The body politic
In Act I scene i, in order to calm down the rebellious plebeians, Menenius tells them the fable of the belly. He says that in the human body, the belly is the storehouse for the food, and sends nourishment to all the body's parts. By analogy, the senators (heads of state) of Rome are the belly, and the plebeians are the mutinous other parts of the body. Every benefit the plebeians receive comes from the senators, who collect it but then distribute it.
The fable refers to the concept of the body politic, a traditional way of likening the functioning of the state to that of the human body. The body politic assumes that the state has an organic nature, just as the body does, and that therefore certain political structures and actions are appropriate. A "natural?society is viewed as functioning in a manner similar to the human body. Though this idea has been used to support a variety of governmental types, in general, these governments are hierarchical and authoritarian, stressing social order and obedience to those in power.
It soon becomes clear in Coriolanus that the body politic has broken down, and neither the patricians nor the plebeians are wholly innocent or wholly at fault. If the plebeians are rebellious, the patricians are neglecting their duty to take care of and nourish the plebeians. The First Citizen emphasizes this in his speech at I.i.67?2: "Care for us? ?They ne'er cared for us yet. Suffer us to famish, and their storehouses crammed with grain ." On the individual level, Coriolanus's pride and disdain for the plebeians cuts him off from them in a manner that is destructive to both sides. This breakdown in the relationship between patricians and plebeians is as dangerous to the health of society as a breakdown in the relationship between belly and body parts would be to the health of a person.
In addition, Shakespeare suggests through imagery that the plebeians, without strong governance from the patricians, are incomplete men, like body parts separated from the whole organism. Menenius calls the First Citizen "the great toe of this assembly?(I.i.141); Coriolanus dismisses their truisms as "shreds?(I.i.194). Stretching the fragmented imagery to clothes, Coriolanus refers to their "cobbled?(patched together) shoes (I.i.182).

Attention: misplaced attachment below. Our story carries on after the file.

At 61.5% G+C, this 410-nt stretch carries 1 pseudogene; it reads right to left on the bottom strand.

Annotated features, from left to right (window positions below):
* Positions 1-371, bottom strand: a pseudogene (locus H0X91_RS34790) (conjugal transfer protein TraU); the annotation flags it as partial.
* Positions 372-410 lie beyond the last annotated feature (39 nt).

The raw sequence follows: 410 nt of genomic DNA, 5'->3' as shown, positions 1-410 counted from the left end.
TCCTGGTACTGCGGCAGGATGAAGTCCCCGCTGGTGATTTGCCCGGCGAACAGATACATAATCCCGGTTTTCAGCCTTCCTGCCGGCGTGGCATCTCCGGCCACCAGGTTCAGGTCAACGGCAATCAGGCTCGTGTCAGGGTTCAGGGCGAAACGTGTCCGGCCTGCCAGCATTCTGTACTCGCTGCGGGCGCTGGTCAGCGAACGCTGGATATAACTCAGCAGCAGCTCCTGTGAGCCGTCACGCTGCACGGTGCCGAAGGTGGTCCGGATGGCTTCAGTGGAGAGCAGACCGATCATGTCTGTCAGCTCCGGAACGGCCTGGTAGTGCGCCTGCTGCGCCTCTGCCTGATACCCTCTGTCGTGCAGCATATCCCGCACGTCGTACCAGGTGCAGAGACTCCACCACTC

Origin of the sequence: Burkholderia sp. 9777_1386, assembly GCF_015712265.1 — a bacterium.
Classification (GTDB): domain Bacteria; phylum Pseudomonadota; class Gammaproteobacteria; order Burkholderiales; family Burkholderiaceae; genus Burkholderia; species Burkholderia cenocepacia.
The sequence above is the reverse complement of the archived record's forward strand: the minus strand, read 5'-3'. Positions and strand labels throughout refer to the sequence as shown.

Hydra, or monstrous body
A variant on the body politic metaphor is the monstrous body, or Hydra, to which Coriolanus likens the plebeians. The Hydra was a mythical poisonous water-snake with many heads. This metaphor is repeated several times in the play to refer to the mob (see, for example, "the many-headed multitude at II.iii.15). If a well-ordered state is portrayed as a healthy human body, the disorder and fickleness of the plebeians is portrayed as a monstrous body ?the dangerous and unpredictable Hydra. The particular horror of the Hydra lay in the fact that if one of its heads were cut off, it would grow another or several in its place. Coriolanus's likening of the mob to the Hydra expresses the fear felt by the ruling class of both ancient Rome and Elizabethan England that the people, once given power, would prove ungovernable because of their greater number and their natures unsuited to leadership. The consequence would be, so it was thought, the destruction of the state. This view is validated in this scene by the eagerness of the tribunes to dismiss due process of law: they proclaim Coriolanus a traitor and condemn him to death without a trial.
Another variant on the metaphor of the body politic is that of the diseased body. Coriolanus refers to the mob as a disease, "measles?(III.i.78). When they express their discontent, he says they are "rubbing the poor itch of [their] opinion?so that they "Make [themselves] scabs?(I.i.151?52). Their desires, he says, are "A sick man's appetite, who desires most that / Which would increase his evil?(I.i.164?65). Typically of this ambivalent play, however, the metaphor of the unhealthy body is also used against Coriolanus. Sicinius calls Coriolanus "a disease that must be cut away?(III.i.293) and refers to his mind as "a poison?(III.i.87). Brutus dismisses Menenius's insistence on peaceful and legal processes to try Coriolanus as "cold ways?that "are very poisonous / Where the disease is violent?(III.i.219-221). This is a reference to the Renaissance doctrine of "humors?or bodily fluids, where disease was seen as an excess of hot or cold humors, and medicines that were hot or cold in nature were prescribed to cure it.